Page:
I’ve heard this 2013 National Book Award Winner most often described as satire or even farcical. Satire, it is. Take a cross-dressing, wise-beyond-his-years, 12 year old slave who is kidnapped/rescued by John Brown. Mix in a rag-tag band of John Brown’s followers. Stir in a skirt-chasing Frederick Douglass, a slave rebellion in a whorehouse and a leader who prays for hours at a the drop of a hat and you’ve got a fast-moving, page-turning, thumping-good read of a book
Like all good satire, there is a heart underneath all the craziness. There were passages in this book that made me laugh out loud but there were also passages that just resonated as TRUE. And sometimes they were the same passages.
even though I’d gotten used to living a lie-being a girl- in come to me this way. Being a Negro’s a lie, anyway. Nobody sees the real you. Nobody knows who you are inside. You just judged on what you are on the outside whatever your color. Mulatto, colored, black, it don’t matter. You’re just a Negro to the world.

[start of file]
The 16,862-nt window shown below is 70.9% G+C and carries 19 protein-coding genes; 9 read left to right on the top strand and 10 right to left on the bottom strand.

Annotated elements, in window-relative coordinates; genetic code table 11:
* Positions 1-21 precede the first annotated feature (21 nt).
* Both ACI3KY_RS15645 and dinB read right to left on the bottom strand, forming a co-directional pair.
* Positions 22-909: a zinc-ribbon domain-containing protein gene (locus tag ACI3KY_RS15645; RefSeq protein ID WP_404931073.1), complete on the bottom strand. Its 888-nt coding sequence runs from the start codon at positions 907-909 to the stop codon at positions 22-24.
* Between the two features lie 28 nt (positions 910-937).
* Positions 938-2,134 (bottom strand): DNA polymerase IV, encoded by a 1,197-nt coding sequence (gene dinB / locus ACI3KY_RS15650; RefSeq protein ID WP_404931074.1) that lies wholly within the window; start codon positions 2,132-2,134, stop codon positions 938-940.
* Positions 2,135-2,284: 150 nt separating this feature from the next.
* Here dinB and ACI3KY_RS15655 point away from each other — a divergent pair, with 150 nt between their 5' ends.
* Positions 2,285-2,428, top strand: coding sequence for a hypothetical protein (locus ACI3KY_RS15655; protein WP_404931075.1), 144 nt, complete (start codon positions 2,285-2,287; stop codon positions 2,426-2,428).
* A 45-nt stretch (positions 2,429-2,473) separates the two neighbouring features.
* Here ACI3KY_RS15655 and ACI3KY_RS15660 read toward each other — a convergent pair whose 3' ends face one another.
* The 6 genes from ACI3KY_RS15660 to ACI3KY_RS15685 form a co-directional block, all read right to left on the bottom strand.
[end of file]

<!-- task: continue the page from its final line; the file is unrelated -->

But a spell come over me that night, watching him eat that bad news. A little bit of a change. For the Captain took that news across the jibs and brung hisself back to Harpers Ferry knowing he was done in. he knowed he was gonna lose fighting for the Negro, on account of the Negro and he brung hisself to it anyway, for he trusted in the Lord’s word. That’s strong stuff. I felt God in my heart for the first time at that moment. I didn’t tell him, for there weren’t no use bothering the Old Man with that truth, ’cause if I’d’a done that, I’d’a had to tell him the other part of it, which is that even as I found God, God was talking to me too, just like He done him, and God the Father was tellin’ me to get the hell out.